What challenges are involved in conducting Reference Checks?

Here are some of the key challenges:

Not enough quality references

It can be hard to reach them

It can be hard to get valid data

Time and cost

Most people don’t find doing this kind of work to be a lot of fun

What are key characteristics of a good Reference Source?

When conducting reference checks, you want to speak with individuals who have been in a position to observe the performance of your job candidate. This includes people who have worked with or for the candidate or have supervised the candidate. It does NOT include family members or friends.

Other important parameters to consider are:

Length of relationship

Freshness of relationship

Nature of relationship

Closeness of relationship

Is providing Reference Check information Legally Risky?

Although legal challenges may arise from the reference checking process, they are usually the result of poor practices such as discussing prohibited topics.

According to the 2004 Reference and Background Checking Survey Report compiled by the Society of HR Management, just 2% of companies are sued for reference-based defamation. It is important to note that the standards applied to reference-based defamation suits are the same as those applied to libel suits – the plaintiff needs to prove not just harm, but also malicious and dishonest intent. This is a very high bar.

When you think about it, there can also be risk in providing positive information. If you make positive comments about a candidate and the prospective employer hires the candidate, and the candidate performs poorly, that employer could sue you for not disclosing complete information.


Tips on When Employment Reference Checks Make Sense

I recently read an interesting article Dr. John Sullivan posted on ERE.Net. The article, entitled “What’s Wrong with Reference Checks, Part One,” says in essence that reference checks tend to suck. His take on employment reference checks may be a little harsh but not entirely inaccurate. But then, like most things, the devil is in the details.

Dr. Sullivan lists certain potential discrepancies concerning reference checks and how they can be problematic or not return worthwhile information. Unlike criminal records searches, which just about every employer uses as part of their employment screening program, reference checks are not so absolute as a criminal records background check. There are gray areas and as Dr. Sullivan contests, the reference checks are subject to biases. Unlike criminal background checks, references are subjective.

For the most part, no one provides you with a bad reference. The reference usually views the employment candidate in a favorable light. However, I would also venture there are some dramatic exceptions. I remember one time where when asked about the candidate’s departure, the reference responded, “Because nobody around here could stand him.” If nothing else, the candidate either chooses that reference in desperation or is a bad judge of character. But I digress.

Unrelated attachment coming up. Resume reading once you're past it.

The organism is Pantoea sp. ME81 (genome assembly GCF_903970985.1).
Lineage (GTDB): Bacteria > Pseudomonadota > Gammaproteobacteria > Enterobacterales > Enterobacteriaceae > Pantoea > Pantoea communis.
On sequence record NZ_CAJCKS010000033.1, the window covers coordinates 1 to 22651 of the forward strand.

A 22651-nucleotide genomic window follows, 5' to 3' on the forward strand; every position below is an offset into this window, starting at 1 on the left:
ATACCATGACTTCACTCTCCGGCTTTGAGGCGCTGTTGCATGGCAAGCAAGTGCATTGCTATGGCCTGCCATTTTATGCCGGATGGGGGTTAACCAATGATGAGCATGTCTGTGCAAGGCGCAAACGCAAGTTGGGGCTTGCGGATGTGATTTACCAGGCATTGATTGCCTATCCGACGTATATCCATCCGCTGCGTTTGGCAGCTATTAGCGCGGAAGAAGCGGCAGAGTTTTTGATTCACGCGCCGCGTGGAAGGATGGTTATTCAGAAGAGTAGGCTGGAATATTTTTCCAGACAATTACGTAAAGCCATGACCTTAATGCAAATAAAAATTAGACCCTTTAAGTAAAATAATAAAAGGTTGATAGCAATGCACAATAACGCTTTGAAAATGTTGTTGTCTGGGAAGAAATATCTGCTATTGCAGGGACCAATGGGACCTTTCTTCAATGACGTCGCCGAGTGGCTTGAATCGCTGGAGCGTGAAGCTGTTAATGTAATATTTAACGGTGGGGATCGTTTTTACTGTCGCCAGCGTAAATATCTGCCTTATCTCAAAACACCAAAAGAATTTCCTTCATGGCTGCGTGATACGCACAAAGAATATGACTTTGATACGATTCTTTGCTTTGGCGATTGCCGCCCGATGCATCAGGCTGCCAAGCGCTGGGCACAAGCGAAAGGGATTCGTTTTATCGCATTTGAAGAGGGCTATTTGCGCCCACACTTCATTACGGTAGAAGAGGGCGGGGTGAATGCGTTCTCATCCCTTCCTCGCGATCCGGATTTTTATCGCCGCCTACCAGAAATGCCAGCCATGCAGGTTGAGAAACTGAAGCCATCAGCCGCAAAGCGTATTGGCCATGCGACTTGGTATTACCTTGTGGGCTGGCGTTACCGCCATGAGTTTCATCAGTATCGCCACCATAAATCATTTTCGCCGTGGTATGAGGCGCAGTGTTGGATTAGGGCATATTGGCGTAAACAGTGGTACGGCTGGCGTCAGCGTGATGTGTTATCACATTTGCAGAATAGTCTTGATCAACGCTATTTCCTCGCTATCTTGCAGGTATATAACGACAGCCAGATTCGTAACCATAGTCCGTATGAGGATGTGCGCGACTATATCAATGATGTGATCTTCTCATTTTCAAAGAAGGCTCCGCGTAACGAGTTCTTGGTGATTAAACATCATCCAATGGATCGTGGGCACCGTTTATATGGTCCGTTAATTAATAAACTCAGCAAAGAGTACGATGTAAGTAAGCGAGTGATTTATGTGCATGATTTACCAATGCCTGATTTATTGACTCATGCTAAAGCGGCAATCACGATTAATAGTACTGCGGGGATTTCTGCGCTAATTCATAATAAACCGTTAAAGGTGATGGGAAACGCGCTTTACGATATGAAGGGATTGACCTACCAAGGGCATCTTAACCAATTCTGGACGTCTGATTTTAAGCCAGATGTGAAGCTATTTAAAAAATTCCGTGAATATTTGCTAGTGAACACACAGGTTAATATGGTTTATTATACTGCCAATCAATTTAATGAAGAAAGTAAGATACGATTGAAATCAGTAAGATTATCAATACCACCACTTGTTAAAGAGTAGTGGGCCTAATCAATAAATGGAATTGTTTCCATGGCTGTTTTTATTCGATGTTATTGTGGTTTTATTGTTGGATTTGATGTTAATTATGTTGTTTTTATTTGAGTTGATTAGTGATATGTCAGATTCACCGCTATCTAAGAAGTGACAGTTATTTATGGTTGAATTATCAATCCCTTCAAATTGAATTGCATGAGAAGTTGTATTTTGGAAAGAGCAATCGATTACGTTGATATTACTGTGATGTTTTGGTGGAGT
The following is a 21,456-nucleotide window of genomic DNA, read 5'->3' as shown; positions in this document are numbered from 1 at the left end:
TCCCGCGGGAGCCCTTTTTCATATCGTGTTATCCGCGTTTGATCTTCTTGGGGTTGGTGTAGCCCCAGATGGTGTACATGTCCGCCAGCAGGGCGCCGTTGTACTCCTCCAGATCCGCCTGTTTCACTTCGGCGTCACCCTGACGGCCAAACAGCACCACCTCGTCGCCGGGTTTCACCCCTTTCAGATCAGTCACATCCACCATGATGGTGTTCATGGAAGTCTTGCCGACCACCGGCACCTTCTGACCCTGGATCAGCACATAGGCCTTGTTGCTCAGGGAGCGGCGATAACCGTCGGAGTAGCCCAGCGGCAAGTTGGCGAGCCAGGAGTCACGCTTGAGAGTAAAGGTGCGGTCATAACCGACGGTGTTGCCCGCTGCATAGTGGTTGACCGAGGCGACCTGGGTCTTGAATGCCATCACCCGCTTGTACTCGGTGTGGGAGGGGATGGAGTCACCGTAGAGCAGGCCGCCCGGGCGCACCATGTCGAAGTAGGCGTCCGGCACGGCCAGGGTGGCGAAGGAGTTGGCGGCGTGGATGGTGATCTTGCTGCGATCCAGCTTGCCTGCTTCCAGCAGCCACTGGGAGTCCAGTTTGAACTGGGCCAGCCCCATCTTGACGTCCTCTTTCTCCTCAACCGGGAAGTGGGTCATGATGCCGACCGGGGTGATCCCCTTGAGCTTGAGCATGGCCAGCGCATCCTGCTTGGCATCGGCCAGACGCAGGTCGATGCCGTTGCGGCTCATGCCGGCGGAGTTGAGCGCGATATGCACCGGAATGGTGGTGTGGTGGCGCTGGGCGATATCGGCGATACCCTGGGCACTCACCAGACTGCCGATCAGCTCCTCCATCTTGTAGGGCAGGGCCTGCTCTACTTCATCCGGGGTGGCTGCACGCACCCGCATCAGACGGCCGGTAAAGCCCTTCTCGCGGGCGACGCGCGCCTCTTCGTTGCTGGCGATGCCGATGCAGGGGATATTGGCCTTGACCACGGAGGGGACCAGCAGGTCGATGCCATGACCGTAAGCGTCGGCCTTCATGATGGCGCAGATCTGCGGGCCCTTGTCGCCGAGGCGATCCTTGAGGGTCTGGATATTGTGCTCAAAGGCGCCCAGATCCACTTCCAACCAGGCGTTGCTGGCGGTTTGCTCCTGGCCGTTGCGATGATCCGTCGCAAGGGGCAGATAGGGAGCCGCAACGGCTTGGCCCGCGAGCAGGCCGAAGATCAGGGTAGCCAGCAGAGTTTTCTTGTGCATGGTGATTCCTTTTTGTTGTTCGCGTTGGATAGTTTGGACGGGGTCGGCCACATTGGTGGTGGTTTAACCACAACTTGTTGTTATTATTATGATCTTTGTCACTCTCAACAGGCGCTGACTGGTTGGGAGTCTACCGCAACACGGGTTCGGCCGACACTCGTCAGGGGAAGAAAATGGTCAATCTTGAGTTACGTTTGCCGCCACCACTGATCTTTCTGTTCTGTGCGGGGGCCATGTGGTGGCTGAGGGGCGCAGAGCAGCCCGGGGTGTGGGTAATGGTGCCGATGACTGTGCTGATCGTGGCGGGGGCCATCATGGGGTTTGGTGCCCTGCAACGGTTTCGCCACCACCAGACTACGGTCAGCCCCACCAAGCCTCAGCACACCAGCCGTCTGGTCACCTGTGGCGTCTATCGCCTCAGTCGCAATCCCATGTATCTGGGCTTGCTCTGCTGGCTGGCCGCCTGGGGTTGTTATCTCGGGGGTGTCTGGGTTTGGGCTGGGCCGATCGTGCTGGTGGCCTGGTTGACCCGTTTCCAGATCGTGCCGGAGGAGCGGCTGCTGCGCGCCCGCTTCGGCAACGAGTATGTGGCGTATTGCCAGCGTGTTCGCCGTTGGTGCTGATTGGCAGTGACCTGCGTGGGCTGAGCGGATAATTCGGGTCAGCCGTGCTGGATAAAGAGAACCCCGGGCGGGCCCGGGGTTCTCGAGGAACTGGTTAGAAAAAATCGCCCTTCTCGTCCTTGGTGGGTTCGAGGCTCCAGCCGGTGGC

But assuming that the reference will be partial toward the candidate, there is a fair amount of information you can learn from a reference check. In our experience, it seems the higher you go on the ladder, the more specific and the more useful the reference information. I find that C level and executive level business people are the most articulate in describing skill sets, relationships, performance assessment than references on the lower echelon. They seem better acquainted with the drill and better understanding just what the reference researcher is looking for.

I also find that references on the upper job levels are quicker to get back to you than those in the lower employment positions. When you call a senior executive, and they know that you are calling on a reference, they are more apt to take your call or get back to you quickly than someone on a more junior level. They understand the heavy competition in the job market, especially at their levels, and they will move to help out a friend or associate. This may be akin to the old saying, “if you want something done correctly, asks a busy person.”

For certain clients I will personally conduct references for the more significant employment positions. I am more familiar with these people and know what to ask and how best to feel my way through their answers to discern the truth from their desire to get a buddy hired. I also interview references for creative. Having worked in advertising and show business, I understand these spaces and what is required in skill sets and disposition. In knowing what are client is looking or, I can direct questions to certain qualities–is the writer good with dialog and character? Is the artist fluent with digital media, print, whatever?

On the other hand, the most painful experience is dealing with the semi-articulate, usually junior staff, which may yield very little useful information. And then there is the academics candidates use as references. With younger job recruits, sometimes they will list their professors with whom they had taken classes or had been their mentors. Frankly, listening to some of the professors can be a painful experience. With academics, not only is the reference often less than hoped for, but too often the professor can take forever to spit out what most can express rather quickly. No wonder I used to cut a good number of my college classes.